The golden arches of the M were flecked with drizzle. I didn’t donate.
Back in the kitchen, we drank coffee. My friend declared:
‘Britain is a sad country. Not sad, as in pathetic, there’s sadness in the air. Even more than a place like Berlin.’
I nodded, gulped caffeine, rubbing the back of our cat’s neck. The small feline had appeared from nowhere. She looked up at me with inquisitive yellow eyes. I looked at the domesticated hunter, purring contentedly on my lap, thinking of the birds she would kill come adulthood. My own dreams were arboreal, lost in an endless deepwood before the first humans came to the islands. Dark creaking boughs and an endless question of ‘what am I?’ My daytimes were flecked with micro-second daydreams of being shunted by unseen vehicles, crushed under the wheels of red buses, a hope for violence and a wounding of my city routine.
One night I had lain awake for hours, thinking of my anxious love, listening to a fox scream in the back garden. Otherworldly, torture victim, sufferer of abuse. The sound made me sick. When sleep finally came, nothing but nightmares of metallic atrocities and bored sexual violence.
At home in London, clutching hot tea on winter nights, my mood lifts when I see a green-jacketed Chris Packham on the BBC. Packham the punk fan whose website proudly declares: ‘He also embraced Punk Rock and played in a band and the DIY ethos and determination to never take ‘no’ for an answer are forcefully retained.’
There’s a strange could-be nostalgia, maybe something else as I remember a greener world, but then the world
greener, wasn’t it?. On a day in mid-2012, I pass a flock of house sparrows chirruping loudly in bushes by Enfield Lock. Perhaps they are returning.
In Niall Griffiths’ novel of English cultural imperialism
we get treated to the striking image of an illegal rave high in the Welsh mountains, a small bird caught between competing bass frequencies, buffeted between speakers above a sweaty crowd of dropouts and marginals. Elsewhere in the novel, a bleating lamb stumbles blindly, its eyeballs ruined and removed bloodily by crows. I have no illusions as to many of these creature’s natures. I recall seeing four magpies (‘for a boy’), peck and stab a pigeon to death in grotty London parkland, amid detritus of Special Brew Cans and empty crisp packets.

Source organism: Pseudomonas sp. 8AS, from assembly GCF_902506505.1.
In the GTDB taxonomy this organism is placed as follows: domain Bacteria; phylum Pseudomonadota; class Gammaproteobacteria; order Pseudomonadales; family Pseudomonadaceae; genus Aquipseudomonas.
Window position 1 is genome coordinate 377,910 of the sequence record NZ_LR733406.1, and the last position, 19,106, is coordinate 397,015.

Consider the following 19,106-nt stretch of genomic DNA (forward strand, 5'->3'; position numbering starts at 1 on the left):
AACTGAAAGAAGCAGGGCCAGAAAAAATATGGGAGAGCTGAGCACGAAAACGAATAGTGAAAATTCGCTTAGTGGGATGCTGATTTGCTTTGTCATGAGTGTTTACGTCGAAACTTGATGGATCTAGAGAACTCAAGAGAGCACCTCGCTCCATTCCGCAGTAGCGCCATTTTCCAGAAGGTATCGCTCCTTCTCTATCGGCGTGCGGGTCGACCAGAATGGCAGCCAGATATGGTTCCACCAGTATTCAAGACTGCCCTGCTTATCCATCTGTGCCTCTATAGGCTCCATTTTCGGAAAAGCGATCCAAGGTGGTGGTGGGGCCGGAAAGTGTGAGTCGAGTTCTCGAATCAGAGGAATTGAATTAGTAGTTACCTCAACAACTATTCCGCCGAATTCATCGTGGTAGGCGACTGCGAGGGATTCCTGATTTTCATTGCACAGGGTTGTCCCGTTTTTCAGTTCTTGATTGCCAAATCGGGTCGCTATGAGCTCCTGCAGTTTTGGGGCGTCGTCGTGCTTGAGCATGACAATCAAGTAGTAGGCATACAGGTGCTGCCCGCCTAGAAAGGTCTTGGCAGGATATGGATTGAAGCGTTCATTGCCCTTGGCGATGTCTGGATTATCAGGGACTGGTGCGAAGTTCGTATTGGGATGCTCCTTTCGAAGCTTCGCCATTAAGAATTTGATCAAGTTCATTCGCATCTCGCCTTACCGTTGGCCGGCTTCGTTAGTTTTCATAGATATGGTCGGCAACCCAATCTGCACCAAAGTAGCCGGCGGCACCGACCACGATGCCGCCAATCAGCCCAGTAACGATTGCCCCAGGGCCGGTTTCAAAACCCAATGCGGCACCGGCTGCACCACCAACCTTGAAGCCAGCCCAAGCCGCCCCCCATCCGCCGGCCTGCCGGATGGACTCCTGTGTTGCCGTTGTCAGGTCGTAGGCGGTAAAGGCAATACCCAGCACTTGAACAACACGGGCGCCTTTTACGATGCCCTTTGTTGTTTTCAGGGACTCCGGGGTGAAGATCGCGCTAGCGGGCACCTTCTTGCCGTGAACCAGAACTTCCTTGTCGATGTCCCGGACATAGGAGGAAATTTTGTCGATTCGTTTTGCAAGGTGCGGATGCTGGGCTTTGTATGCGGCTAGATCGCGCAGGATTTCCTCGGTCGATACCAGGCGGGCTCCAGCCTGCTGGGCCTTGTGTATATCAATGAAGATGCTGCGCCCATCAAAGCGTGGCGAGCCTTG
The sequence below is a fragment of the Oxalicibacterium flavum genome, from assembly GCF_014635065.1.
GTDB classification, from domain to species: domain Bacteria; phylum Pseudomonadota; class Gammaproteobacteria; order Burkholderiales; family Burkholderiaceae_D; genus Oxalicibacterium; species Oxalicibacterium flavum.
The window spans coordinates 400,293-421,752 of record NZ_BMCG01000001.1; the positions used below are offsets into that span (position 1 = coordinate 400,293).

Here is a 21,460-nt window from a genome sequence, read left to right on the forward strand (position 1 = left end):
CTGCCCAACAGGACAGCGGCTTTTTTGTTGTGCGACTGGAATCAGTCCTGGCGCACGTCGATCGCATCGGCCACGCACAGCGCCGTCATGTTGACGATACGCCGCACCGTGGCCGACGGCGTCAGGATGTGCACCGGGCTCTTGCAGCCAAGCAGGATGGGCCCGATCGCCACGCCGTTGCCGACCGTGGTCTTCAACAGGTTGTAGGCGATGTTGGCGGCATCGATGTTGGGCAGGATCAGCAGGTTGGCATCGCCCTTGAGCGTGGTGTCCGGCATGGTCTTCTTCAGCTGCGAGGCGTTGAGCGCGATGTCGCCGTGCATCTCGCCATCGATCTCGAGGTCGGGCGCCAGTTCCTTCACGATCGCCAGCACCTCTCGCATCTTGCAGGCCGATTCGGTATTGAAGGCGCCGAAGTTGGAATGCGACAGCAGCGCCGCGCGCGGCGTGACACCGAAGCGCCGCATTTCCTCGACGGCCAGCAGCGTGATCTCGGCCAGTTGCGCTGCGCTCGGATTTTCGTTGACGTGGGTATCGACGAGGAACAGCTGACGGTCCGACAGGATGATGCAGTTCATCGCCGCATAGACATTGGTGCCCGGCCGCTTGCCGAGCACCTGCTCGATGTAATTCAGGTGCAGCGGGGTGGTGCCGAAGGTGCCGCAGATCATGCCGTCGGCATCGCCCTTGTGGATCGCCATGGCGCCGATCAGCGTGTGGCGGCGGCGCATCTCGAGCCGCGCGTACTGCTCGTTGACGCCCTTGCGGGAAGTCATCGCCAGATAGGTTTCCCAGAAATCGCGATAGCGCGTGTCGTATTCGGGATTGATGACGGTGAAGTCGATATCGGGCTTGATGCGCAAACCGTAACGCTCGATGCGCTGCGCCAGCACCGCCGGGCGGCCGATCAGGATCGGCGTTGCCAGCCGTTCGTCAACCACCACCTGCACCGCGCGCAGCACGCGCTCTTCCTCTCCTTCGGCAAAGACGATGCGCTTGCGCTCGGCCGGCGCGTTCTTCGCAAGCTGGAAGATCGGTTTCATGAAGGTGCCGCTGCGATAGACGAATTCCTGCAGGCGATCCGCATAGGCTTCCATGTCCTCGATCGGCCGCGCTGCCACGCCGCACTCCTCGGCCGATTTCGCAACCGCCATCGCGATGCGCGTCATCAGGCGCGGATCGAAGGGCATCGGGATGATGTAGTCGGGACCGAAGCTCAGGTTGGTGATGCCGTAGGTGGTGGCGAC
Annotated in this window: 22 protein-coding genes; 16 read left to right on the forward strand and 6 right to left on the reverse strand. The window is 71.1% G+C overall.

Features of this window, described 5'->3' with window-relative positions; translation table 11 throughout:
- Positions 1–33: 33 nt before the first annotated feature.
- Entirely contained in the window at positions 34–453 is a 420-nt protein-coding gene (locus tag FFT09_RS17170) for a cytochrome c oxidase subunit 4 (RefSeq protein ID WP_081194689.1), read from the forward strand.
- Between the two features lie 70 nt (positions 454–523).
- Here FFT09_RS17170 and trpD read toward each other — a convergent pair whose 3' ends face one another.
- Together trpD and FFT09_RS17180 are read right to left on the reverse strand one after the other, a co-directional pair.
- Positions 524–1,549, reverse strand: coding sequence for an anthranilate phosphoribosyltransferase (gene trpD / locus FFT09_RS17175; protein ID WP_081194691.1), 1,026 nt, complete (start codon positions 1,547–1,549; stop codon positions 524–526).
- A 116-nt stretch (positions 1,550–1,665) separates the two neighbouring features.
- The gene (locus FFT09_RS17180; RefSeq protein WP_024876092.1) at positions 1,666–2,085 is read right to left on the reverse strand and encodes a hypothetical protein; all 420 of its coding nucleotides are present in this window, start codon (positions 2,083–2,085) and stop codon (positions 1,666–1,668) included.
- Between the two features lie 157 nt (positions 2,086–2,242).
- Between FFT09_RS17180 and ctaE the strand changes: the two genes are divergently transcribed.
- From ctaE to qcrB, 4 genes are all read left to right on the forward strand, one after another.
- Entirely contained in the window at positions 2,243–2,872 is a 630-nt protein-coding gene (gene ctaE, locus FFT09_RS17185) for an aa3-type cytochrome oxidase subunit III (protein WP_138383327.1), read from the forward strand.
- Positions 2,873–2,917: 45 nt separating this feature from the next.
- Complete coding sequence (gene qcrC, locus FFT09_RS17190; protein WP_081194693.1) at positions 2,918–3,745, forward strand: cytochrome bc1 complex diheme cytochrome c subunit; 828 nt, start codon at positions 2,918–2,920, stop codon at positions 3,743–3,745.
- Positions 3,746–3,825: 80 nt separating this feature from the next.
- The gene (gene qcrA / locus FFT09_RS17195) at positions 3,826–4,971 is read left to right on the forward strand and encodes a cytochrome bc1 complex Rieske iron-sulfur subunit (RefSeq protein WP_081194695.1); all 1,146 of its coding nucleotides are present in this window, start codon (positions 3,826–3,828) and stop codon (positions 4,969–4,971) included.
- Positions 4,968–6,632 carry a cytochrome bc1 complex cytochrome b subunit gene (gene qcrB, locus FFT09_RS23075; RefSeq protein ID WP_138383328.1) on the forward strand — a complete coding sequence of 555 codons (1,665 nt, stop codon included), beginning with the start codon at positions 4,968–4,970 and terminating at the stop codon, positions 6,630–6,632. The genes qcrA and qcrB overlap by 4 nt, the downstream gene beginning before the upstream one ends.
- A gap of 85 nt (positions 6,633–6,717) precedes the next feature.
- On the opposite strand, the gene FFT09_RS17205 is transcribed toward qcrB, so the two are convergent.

J.A. Baker, that writer’s writer, took his English love of the avian to incandescent and hallucinatory heights with his undefinable books
The Hill of Summer.
He died in obscurity. Bert Jansch wrote an entire instrumental LP themed around British avians, segueing from
. They knew the power of these words to transform.
In 1993, three years after the Poll Tax riots and a year prior to the passing of the Criminal Justice Bill, my father took my brother and I way out West to the Scilly Isles, a buzzing helicopter from Penzance over a churning Atlantic to reach the tiny archipelago. I was ten years old. A mecca for twitchers and bird lovers. Cornish cream clotting in the genteel hotels as earnest men in waxed green jackets, telescopes hung like prize kills over their shoulders, pace the small land masses of Tresco and St. Mary’s. Crime is so rare as to be mythic there. Michael Morpurgo speculated
Why the Whales Came,
for children, on Tresco, although I never read his books at that age.
The Scilly Isles have been inhabited since the Stone Age. The idea of archipelago living appeals greatly.
It is here, in Major’s grey reign, that’s where my nostalgia takes stubborn root, despite my better judgement. I start to remember events before they have finished, catch myself thinking of the things I am doing
in terms of ‘do you remember when?...’ The unrecoverable past, the writer’s mine. Every day is Remembrance Day.
So it was in those late Tory years that the trip to the Scilly Isles was undertaken. A year or so ago I saw my father’s collection of photographs from those times, my brother and I small, fresh faced in wellies and kids’ binoculars. These days, all I see are the age lines in my parents’ faces.
I live on an island. It’s shores, the coast, a permanent fixture in my childhood, my daytrips. In the dreamtime I hop across an archipelago of interrelated ideas. Every person, or no person, is an island, the phrases are used in equal measure. I know the impossibility of true communication and I do find understanding, companionship, rapport, connection with others. A network of interrelated ideas, and we all act as ciphers in some way to each other. She represents the vegan idealist, he the advocate of a polyamorous lifestyle, the cyclist, the writer, the liability, the saviour, the eccentric who's into birds.
My life-map is an archipelago of safe havens and fond memories, surrounded by deep seas of unknown towns, rail replacement bus services, washed out concrete corners.
Everyone’s an island. We form our own archipelagos.